Guide on How to Write University Essays, Courseworks, Assignments and Dissertations

Social Policy, health issues and Social work

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When social policy pertaining to health issues and social work are discussed, the basic question arises as to whether or not the society has the responsibility to provide universal health care to all citisens, or if health issues should be left to personal choice and market factors to decide. The two basic views are that social policy should in fact provide these services at an affordable or subsidised rate to all citisens, as in a socialist system, or that the social policy should provide a basic “safety net” and provide emergency health care, critical services, and other essential medical treatments for the poor who cannot afford it only, as in a reformed capitalist system. As a rule, the Western European countries, China, and Russia have gone with the socialised set up with varying degrees of success on health issues, while the American model has been in private sector based health care on an insurance company platform, with social work programs such as Medicare, Medicaid, Veteran’s hospitals, and Community Health Clinics for poor neighborhoods (, 2007 [online]).


There is a clear problem in the American system where many people continue to  unable to afford basic health care services, but with the public at large unwilling to embrace a Socialised system. The last major attempt at social policy reform of the American system was introduced in the early part of the Clinton administration, but was sunk by Congress at the time over partisan political reasons. The mixture of partisan politics with social policy is to be expected in a Democratic system, as that is a primary aspect of the platform philosophy of the parties as to the nature of government. But others argue that health issues are basic human rights and thus, not best mixed with the political. This view has been embraced and posited by most countries in the United Nations through the Universal Declaration of Human Rights, which states, “Everyone has the right to a standard of living adequate for the health and well-being of himself and of his family, including food, clothing, housing and medical care and necessary social services, and the right to security in the event of unemployment, sickness, disability, widowhood, old age or other lack of livelihood in circumstances beyond his control.” (, 2007 [online]).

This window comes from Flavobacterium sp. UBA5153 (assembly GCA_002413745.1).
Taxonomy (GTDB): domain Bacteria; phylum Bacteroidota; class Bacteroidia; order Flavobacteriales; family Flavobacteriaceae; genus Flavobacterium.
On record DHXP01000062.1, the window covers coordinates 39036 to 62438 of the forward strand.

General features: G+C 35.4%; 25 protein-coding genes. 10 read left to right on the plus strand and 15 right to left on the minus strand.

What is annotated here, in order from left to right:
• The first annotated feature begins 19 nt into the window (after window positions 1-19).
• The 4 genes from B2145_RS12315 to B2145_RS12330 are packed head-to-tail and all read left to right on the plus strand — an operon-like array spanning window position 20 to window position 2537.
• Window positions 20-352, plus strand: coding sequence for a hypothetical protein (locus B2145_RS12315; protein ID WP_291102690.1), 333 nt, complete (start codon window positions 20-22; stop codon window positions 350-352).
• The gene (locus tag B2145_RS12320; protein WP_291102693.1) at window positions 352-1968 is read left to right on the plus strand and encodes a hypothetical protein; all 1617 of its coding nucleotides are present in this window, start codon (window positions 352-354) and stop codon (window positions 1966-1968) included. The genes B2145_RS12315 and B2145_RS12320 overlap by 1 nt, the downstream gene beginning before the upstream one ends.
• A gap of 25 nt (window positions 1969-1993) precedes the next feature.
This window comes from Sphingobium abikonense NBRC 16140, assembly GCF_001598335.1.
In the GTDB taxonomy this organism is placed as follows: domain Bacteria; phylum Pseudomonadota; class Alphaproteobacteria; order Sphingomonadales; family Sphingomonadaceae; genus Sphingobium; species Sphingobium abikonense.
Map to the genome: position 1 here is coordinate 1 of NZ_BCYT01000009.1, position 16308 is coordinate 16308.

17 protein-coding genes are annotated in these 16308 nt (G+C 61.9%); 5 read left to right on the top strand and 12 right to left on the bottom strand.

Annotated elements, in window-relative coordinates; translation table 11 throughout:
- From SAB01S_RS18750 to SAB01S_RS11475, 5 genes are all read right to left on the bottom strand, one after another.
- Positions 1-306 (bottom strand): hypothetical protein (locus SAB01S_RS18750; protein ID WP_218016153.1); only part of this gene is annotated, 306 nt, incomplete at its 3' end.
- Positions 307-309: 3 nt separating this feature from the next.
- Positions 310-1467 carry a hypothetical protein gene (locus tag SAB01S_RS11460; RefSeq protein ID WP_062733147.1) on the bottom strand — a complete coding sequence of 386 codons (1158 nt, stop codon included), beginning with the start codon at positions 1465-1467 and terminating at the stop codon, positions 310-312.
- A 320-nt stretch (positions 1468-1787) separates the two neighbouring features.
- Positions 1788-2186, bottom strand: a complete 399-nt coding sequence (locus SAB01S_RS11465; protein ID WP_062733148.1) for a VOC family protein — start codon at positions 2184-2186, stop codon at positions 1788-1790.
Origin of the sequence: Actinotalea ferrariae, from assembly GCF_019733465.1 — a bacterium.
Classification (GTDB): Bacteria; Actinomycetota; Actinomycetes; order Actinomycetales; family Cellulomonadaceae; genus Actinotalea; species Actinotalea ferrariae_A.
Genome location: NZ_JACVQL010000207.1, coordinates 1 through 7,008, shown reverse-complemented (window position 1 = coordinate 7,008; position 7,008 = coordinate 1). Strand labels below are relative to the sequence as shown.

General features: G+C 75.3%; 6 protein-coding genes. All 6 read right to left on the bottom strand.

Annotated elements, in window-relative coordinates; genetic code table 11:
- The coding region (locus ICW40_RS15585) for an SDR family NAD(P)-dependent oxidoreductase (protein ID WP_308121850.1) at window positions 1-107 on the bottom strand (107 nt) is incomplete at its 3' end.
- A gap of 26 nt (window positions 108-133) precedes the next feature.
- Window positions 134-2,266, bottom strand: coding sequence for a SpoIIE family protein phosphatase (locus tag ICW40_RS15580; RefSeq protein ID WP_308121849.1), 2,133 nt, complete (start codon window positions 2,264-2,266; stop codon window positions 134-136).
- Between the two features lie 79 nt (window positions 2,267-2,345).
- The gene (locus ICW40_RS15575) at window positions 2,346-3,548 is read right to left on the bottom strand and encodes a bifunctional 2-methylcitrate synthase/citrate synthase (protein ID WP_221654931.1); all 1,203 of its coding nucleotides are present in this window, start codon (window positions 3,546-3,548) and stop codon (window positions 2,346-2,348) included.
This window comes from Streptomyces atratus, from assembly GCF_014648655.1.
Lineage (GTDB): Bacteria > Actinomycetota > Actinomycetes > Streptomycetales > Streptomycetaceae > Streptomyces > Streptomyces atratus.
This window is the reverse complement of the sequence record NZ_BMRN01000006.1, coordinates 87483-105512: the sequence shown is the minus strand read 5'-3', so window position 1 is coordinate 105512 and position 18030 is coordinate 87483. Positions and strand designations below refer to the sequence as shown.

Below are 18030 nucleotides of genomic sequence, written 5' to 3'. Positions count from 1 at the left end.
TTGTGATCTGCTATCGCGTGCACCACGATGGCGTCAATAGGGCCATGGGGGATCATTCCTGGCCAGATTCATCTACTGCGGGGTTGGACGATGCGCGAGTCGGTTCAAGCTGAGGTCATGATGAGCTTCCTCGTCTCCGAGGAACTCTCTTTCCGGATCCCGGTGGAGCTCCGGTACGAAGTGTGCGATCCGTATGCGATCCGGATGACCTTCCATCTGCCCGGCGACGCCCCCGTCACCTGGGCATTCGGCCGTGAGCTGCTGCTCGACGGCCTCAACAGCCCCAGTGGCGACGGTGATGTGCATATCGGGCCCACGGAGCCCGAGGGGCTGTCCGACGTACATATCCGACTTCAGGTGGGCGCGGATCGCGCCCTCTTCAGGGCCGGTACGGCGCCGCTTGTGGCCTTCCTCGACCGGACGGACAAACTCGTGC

The United Nations and the Universal Declaration of Human Rights express the interest and view point of the developing nations on health issues and social policy which stands outside of the Western European, G8, and American models of development. Many developing nations have extreme health issues related to poverty, health care emergencies, a general lack of resources for social work, and lack of sufficient trained personnel to provide universal health care for all citisens. To assist with this, various non-governmental organisations, aid agencies, and UN groups operate development assistance and social work programs in health issues for developing nations. Some examples of these types of social work in health issues are the World Health Organisation, The Pan American Health Organisation, and the United Nations Children’s Fund (Unesco). (imva, 2007 [online]).





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